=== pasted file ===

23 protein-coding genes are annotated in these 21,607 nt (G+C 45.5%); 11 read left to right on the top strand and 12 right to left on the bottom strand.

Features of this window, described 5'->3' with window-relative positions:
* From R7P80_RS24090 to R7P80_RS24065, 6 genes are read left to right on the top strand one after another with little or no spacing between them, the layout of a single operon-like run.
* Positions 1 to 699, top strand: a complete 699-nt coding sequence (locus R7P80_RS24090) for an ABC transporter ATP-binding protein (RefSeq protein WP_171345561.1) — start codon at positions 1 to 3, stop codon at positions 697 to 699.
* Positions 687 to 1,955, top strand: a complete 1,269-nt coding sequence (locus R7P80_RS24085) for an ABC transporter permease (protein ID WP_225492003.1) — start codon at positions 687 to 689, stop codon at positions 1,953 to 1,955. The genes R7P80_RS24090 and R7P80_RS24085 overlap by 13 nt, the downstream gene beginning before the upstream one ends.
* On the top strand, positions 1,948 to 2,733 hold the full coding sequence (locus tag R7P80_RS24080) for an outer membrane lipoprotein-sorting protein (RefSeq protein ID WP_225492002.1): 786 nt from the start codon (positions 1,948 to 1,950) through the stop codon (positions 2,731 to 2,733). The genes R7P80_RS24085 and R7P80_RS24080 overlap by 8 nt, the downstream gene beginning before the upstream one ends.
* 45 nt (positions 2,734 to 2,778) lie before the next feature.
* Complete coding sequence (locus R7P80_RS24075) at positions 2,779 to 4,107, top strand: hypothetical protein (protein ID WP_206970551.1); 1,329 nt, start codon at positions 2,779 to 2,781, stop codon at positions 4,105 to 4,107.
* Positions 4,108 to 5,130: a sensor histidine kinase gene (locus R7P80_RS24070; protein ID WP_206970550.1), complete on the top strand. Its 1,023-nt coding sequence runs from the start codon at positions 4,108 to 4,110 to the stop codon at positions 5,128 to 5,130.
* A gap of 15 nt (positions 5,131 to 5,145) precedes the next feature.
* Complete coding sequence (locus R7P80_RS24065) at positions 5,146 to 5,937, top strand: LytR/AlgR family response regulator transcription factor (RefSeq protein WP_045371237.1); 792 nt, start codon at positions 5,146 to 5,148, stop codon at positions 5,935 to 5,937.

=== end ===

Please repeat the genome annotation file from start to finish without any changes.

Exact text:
23 protein-coding genes are annotated in these 21,607 nt (G+C 45.5%); 11 read left to right on the top strand and 12 right to left on the bottom strand.

Features of this window, described 5'->3' with window-relative positions:
* From R7P80_RS24090 to R7P80_RS24065, 6 genes are read left to right on the top strand one after another with little or no spacing between them, the layout of a single operon-like run.
* Positions 1 to 699, top strand: a complete 699-nt coding sequence (locus R7P80_RS24090) for an ABC transporter ATP-binding protein (RefSeq protein WP_171345561.1) — start codon at positions 1 to 3, stop codon at positions 697 to 699.
* Positions 687 to 1,955, top strand: a complete 1,269-nt coding sequence (locus R7P80_RS24085) for an ABC transporter permease (protein ID WP_225492003.1) — start codon at positions 687 to 689, stop codon at positions 1,953 to 1,955. The genes R7P80_RS24090 and R7P80_RS24085 overlap by 13 nt, the downstream gene beginning before the upstream one ends.
* On the top strand, positions 1,948 to 2,733 hold the full coding sequence (locus tag R7P80_RS24080) for an outer membrane lipoprotein-sorting protein (RefSeq protein ID WP_225492002.1): 786 nt from the start codon (positions 1,948 to 1,950) through the stop codon (positions 2,731 to 2,733). The genes R7P80_RS24085 and R7P80_RS24080 overlap by 8 nt, the downstream gene beginning before the upstream one ends.
* 45 nt (positions 2,734 to 2,778) lie before the next feature.
* Complete coding sequence (locus R7P80_RS24075) at positions 2,779 to 4,107, top strand: hypothetical protein (protein ID WP_206970551.1); 1,329 nt, start codon at positions 2,779 to 2,781, stop codon at positions 4,105 to 4,107.
* Positions 4,108 to 5,130: a sensor histidine kinase gene (locus R7P80_RS24070; protein ID WP_206970550.1), complete on the top strand. Its 1,023-nt coding sequence runs from the start codon at positions 4,108 to 4,110 to the stop codon at positions 5,128 to 5,130.
* A gap of 15 nt (positions 5,131 to 5,145) precedes the next feature.
* Complete coding sequence (locus R7P80_RS24065) at positions 5,146 to 5,937, top strand: LytR/AlgR family response regulator transcription factor (RefSeq protein WP_045371237.1); 792 nt, start codon at positions 5,146 to 5,148, stop codon at positions 5,935 to 5,937.